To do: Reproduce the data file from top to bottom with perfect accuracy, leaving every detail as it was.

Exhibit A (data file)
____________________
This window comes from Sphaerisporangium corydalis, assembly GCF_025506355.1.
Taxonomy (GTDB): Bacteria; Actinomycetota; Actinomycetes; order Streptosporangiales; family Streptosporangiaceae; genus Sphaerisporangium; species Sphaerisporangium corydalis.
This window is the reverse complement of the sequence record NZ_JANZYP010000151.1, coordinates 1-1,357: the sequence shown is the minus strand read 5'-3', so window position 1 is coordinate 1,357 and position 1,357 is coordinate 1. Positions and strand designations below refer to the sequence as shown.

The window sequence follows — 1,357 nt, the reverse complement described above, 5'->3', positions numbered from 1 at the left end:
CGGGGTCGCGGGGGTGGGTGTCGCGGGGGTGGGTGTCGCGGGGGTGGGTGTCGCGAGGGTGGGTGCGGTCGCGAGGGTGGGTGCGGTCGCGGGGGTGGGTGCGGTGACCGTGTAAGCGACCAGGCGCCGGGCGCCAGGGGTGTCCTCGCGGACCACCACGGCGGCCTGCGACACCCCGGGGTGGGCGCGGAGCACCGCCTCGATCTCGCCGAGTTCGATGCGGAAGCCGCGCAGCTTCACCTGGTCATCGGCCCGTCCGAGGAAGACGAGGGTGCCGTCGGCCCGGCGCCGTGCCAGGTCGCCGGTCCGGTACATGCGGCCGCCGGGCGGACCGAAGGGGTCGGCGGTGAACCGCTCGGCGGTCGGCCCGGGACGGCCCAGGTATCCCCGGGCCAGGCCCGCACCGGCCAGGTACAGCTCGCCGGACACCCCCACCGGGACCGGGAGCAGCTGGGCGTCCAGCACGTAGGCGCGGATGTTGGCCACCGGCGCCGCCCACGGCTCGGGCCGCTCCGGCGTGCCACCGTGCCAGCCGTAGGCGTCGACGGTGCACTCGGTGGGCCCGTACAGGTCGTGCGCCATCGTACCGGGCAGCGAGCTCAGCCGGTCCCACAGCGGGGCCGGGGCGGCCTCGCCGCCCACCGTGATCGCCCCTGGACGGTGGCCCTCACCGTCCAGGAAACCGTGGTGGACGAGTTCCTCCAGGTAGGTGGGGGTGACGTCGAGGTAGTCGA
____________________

This window comes from Sphaerisporangium corydalis, assembly GCF_025506355.1.
Taxonomy (GTDB): Bacteria; Actinomycetota; Actinomycetes; order Streptosporangiales; family Streptosporangiaceae; genus Sphaerisporangium; species Sphaerisporangium corydalis.
This window is the reverse complement of the sequence record NZ_JANZYP010000151.1, coordinates 1-1,357: the sequence shown is the minus strand read 5'-3', so window position 1 is coordinate 1,357 and position 1,357 is coordinate 1. Positions and strand designations below refer to the sequence as shown.

The window sequence follows — 1,357 nt, the reverse complement described above, 5'->3', positions numbered from 1 at the left end:
CGGGGTCGCGGGGGTGGGTGTCGCGGGGGTGGGTGTCGCGGGGGTGGGTGTCGCGAGGGTGGGTGCGGTCGCGAGGGTGGGTGCGGTCGCGGGGGTGGGTGCGGTGACCGTGTAAGCGACCAGGCGCCGGGCGCCAGGGGTGTCCTCGCGGACCACCACGGCGGCCTGCGACACCCCGGGGTGGGCGCGGAGCACCGCCTCGATCTCGCCGAGTTCGATGCGGAAGCCGCGCAGCTTCACCTGGTCATCGGCCCGTCCGAGGAAGACGAGGGTGCCGTCGGCCCGGCGCCGTGCCAGGTCGCCGGTCCGGTACATGCGGCCGCCGGGCGGACCGAAGGGGTCGGCGGTGAACCGCTCGGCGGTCGGCCCGGGACGGCCCAGGTATCCCCGGGCCAGGCCCGCACCGGCCAGGTACAGCTCGCCGGACACCCCCACCGGGACCGGGAGCAGCTGGGCGTCCAGCACGTAGGCGCGGATGTTGGCCACCGGCGCCGCCCACGGCTCGGGCCGCTCCGGCGTGCCACCGTGCCAGCCGTAGGCGTCGACGGTGCACTCGGTGGGCCCGTACAGGTCGTGCGCCATCGTACCGGGCAGCGAGCTCAGCCGGTCCCACAGCGGGGCCGGGGCGGCCTCGCCGCCCACCGTGATCGCCCCTGGACGGTGGCCCTCACCGTCCAGGAAACCGTGGTGGACGAGTTCCTCCAGGTAGGTGGGGGTGACGTCGAGGTAGTCGA